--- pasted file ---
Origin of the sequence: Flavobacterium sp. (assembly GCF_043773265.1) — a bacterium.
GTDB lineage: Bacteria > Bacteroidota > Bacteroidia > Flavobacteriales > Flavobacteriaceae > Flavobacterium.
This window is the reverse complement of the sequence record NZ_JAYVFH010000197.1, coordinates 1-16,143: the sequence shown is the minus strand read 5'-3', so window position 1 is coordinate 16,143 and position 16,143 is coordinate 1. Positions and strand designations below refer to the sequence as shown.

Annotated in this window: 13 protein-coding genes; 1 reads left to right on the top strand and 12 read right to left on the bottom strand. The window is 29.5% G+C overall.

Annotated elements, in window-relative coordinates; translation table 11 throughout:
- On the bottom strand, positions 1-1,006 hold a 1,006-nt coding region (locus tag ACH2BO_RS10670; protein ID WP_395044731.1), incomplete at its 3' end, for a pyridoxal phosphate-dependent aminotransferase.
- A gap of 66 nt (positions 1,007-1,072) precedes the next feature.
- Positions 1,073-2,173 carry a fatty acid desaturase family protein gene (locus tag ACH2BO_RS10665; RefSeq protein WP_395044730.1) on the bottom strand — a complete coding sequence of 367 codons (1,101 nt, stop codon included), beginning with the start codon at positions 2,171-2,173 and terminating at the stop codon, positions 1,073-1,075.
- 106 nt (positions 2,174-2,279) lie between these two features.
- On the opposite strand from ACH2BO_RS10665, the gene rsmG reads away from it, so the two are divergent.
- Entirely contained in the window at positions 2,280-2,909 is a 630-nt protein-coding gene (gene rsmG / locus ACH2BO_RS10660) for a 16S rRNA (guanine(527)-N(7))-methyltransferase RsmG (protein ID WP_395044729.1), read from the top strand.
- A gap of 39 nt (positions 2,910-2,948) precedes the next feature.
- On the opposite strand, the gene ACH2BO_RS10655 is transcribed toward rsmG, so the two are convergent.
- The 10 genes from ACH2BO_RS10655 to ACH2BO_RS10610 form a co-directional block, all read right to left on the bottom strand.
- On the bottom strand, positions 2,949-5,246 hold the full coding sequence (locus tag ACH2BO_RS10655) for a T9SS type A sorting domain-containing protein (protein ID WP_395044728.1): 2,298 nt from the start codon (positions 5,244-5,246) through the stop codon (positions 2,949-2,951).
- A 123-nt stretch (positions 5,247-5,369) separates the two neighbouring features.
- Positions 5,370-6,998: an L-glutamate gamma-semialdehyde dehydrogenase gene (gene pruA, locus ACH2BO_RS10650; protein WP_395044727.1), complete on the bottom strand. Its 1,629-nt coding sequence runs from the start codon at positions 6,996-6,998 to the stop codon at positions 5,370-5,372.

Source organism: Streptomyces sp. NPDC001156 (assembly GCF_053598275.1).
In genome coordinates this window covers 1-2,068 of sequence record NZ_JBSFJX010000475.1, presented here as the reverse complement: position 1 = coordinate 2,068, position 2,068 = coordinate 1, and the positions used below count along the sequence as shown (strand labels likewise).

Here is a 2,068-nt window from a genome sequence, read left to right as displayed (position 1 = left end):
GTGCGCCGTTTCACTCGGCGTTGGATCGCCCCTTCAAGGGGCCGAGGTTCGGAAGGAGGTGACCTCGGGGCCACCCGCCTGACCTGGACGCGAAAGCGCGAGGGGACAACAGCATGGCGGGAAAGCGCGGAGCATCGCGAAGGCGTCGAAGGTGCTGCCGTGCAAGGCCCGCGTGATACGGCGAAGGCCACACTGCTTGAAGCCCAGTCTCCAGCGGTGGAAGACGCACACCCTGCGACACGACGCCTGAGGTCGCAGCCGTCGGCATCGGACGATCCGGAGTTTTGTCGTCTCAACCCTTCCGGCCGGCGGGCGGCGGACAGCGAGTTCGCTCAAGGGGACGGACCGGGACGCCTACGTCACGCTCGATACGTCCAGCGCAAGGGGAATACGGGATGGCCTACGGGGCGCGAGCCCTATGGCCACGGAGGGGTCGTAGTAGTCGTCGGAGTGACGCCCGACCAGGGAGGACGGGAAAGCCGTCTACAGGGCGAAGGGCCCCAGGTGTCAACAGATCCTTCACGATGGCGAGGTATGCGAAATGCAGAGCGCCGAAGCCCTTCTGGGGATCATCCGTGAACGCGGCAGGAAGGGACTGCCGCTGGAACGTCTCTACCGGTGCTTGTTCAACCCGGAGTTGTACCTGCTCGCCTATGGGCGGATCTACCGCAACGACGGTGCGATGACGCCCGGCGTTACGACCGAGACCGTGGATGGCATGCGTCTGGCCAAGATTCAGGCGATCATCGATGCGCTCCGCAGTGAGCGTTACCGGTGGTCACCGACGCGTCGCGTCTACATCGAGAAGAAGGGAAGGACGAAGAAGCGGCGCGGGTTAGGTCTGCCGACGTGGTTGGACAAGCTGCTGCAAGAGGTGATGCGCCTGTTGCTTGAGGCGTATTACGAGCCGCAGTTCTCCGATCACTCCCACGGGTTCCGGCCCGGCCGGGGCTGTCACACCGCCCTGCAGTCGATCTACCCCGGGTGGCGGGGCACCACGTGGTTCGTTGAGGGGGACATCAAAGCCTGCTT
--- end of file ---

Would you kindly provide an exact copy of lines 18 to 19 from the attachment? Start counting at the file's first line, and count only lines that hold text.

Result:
Source organism: Streptomyces sp. NPDC001156 (assembly GCF_053598275.1).
In genome coordinates this window covers 1-2,068 of sequence record NZ_JBSFJX010000475.1, presented here as the reverse complement: position 1 = coordinate 2,068, position 2,068 = coordinate 1, and the positions used below count along the sequence as shown (strand labels likewise).